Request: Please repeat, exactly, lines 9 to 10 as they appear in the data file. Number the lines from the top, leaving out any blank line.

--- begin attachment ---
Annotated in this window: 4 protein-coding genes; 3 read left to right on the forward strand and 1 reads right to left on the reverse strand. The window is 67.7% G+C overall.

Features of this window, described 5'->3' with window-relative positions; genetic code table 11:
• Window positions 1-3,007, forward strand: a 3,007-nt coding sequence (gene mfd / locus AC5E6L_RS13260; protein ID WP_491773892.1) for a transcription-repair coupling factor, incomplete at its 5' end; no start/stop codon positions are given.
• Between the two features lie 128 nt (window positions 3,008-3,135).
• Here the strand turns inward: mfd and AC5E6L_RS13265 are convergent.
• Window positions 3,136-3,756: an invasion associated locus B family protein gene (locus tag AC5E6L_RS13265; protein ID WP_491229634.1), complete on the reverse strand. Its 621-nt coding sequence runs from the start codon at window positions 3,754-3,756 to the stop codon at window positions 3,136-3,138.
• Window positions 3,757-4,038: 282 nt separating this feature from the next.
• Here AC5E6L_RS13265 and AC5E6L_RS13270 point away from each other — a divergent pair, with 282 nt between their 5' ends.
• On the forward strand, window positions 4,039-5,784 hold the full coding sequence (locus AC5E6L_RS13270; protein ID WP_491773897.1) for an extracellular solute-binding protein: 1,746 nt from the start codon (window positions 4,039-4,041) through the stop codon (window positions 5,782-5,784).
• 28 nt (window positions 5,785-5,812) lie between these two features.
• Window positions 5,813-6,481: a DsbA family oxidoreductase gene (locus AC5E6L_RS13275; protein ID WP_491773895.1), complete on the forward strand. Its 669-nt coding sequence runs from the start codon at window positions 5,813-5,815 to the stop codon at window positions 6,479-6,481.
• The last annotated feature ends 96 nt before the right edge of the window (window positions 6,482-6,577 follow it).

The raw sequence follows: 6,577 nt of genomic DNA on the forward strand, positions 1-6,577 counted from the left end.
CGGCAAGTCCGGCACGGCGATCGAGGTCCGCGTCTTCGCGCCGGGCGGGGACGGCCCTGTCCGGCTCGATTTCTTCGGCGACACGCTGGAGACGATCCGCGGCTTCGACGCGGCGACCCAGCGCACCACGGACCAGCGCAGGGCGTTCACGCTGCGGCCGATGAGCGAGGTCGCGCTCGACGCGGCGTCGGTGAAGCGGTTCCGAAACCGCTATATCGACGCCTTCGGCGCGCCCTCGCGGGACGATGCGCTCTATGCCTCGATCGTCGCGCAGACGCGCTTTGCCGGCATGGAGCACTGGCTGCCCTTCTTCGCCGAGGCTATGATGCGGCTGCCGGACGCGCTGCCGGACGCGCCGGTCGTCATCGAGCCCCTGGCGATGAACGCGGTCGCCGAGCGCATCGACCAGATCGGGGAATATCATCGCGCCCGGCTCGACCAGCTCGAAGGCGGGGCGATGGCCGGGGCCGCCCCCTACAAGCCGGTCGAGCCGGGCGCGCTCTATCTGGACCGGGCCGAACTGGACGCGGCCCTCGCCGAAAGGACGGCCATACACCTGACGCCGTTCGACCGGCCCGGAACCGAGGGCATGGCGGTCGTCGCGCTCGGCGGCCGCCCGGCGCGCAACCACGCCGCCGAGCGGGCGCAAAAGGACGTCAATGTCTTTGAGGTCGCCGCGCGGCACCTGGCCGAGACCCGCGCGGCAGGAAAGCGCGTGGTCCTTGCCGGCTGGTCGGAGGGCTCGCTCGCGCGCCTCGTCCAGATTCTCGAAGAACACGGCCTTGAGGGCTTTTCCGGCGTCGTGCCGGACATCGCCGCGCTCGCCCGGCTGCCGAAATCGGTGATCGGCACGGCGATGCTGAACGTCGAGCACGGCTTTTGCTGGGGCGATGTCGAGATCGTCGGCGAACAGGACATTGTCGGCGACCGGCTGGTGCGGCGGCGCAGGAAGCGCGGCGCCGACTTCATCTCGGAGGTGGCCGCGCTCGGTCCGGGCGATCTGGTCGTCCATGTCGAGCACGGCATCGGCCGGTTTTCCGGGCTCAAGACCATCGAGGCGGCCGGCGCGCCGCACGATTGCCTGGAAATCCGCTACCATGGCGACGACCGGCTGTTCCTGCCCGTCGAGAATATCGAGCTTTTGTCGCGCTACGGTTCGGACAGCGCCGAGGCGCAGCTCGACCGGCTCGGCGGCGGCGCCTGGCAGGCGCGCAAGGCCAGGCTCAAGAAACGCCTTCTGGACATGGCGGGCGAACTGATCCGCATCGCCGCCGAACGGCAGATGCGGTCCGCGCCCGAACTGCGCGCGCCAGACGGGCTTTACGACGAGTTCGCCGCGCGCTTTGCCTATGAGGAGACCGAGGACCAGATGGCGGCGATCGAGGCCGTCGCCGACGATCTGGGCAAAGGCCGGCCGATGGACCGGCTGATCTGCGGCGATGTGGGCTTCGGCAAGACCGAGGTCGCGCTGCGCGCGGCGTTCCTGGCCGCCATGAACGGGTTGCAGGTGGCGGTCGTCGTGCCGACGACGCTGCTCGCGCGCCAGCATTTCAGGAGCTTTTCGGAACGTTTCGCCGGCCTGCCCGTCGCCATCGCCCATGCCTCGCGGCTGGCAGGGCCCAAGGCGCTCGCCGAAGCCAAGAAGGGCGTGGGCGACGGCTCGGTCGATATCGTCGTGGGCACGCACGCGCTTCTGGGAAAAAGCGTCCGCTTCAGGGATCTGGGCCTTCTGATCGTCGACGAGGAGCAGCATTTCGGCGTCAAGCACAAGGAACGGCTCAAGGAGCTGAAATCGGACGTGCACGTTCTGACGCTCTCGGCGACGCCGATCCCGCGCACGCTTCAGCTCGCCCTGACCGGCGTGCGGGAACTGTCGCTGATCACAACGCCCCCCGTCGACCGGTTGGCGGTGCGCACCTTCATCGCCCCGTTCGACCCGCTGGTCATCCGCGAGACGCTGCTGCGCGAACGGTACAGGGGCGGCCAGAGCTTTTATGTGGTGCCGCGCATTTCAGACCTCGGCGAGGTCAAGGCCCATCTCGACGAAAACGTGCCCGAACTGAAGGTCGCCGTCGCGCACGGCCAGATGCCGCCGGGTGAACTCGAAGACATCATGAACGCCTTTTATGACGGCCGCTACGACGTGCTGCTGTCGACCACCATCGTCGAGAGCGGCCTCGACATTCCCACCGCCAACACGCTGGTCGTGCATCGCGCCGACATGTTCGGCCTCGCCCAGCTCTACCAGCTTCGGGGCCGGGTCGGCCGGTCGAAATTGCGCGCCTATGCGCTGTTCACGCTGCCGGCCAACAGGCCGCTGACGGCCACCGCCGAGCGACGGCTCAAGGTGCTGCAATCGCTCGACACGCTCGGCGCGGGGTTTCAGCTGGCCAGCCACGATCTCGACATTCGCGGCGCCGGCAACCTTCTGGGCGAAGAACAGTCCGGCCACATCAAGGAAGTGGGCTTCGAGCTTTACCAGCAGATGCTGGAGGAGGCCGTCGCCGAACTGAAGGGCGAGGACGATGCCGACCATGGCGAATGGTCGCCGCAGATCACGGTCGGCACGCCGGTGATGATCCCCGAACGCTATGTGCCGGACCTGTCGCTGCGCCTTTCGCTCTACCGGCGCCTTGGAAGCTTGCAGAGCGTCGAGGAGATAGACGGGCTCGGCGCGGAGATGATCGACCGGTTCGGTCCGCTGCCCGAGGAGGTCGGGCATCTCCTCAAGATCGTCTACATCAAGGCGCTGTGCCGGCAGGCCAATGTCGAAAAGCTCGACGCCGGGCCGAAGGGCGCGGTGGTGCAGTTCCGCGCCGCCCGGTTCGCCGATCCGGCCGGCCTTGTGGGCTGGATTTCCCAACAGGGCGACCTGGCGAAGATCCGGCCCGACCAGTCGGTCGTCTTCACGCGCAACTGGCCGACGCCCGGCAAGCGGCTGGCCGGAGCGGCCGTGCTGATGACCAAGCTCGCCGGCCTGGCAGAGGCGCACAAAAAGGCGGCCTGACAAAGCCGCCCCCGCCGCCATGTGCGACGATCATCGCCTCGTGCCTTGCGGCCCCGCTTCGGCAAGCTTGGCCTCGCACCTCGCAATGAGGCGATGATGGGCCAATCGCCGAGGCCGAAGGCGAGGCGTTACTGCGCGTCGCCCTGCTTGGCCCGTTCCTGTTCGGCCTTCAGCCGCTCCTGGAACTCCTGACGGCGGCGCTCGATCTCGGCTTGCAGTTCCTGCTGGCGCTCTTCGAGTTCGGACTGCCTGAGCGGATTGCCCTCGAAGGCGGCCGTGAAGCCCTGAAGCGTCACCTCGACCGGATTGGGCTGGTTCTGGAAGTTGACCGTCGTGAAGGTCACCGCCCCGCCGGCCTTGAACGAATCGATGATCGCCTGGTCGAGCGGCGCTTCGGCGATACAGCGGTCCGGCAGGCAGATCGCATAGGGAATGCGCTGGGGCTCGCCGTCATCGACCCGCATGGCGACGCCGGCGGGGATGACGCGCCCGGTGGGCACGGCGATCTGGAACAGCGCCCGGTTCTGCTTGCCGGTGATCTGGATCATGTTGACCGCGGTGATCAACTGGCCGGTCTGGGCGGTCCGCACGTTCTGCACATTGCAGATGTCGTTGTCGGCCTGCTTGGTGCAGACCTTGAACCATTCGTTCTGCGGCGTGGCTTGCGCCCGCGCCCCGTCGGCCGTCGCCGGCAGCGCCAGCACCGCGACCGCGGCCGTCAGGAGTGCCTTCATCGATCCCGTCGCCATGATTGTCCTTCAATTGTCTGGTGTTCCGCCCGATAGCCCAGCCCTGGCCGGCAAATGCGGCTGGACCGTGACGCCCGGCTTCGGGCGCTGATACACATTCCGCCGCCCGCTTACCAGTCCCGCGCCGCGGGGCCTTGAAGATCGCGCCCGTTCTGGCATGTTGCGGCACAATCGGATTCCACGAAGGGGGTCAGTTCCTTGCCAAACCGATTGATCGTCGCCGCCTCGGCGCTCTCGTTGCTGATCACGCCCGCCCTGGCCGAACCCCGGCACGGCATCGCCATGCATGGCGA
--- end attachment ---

• On the forward strand, window positions 4,039-5,784 hold the full coding sequence (locus AC5E6L_RS13270; protein ID WP_491773897.1) for an extracellular solute-binding protein: 1,746 nt from the start codon (window positions 4,039-4,041) through the stop codon (window positions 5,782-5,784).
• 28 nt (window positions 5,785-5,812) lie between these two features.